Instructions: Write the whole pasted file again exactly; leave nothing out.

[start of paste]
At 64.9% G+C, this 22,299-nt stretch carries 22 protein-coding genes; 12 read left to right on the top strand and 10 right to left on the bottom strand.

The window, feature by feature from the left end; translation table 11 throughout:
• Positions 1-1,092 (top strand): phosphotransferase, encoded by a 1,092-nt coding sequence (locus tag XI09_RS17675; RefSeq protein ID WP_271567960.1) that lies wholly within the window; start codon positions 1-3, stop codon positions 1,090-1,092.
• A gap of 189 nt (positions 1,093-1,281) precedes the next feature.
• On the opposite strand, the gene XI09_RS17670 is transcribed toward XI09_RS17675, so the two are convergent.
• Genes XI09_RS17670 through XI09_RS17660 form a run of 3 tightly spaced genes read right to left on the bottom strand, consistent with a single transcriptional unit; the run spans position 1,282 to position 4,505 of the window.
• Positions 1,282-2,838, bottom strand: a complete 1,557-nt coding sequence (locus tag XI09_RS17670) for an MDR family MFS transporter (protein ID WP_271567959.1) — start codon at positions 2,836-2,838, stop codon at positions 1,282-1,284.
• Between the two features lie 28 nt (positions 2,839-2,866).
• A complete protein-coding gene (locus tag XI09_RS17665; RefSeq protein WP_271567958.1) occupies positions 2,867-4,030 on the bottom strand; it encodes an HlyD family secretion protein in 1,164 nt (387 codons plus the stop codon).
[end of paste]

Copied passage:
At 64.9% G+C, this 22,299-nt stretch carries 22 protein-coding genes; 12 read left to right on the top strand and 10 right to left on the bottom strand.

The window, feature by feature from the left end; translation table 11 throughout:
• Positions 1-1,092 (top strand): phosphotransferase, encoded by a 1,092-nt coding sequence (locus tag XI09_RS17675; RefSeq protein ID WP_271567960.1) that lies wholly within the window; start codon positions 1-3, stop codon positions 1,090-1,092.
• A gap of 189 nt (positions 1,093-1,281) precedes the next feature.
• On the opposite strand, the gene XI09_RS17670 is transcribed toward XI09_RS17675, so the two are convergent.
• Genes XI09_RS17670 through XI09_RS17660 form a run of 3 tightly spaced genes read right to left on the bottom strand, consistent with a single transcriptional unit; the run spans position 1,282 to position 4,505 of the window.
• Positions 1,282-2,838, bottom strand: a complete 1,557-nt coding sequence (locus tag XI09_RS17670) for an MDR family MFS transporter (protein ID WP_271567959.1) — start codon at positions 2,836-2,838, stop codon at positions 1,282-1,284.
• Between the two features lie 28 nt (positions 2,839-2,866).
• A complete protein-coding gene (locus tag XI09_RS17665; RefSeq protein WP_271567958.1) occupies positions 2,867-4,030 on the bottom strand; it encodes an HlyD family secretion protein in 1,164 nt (387 codons plus the stop codon).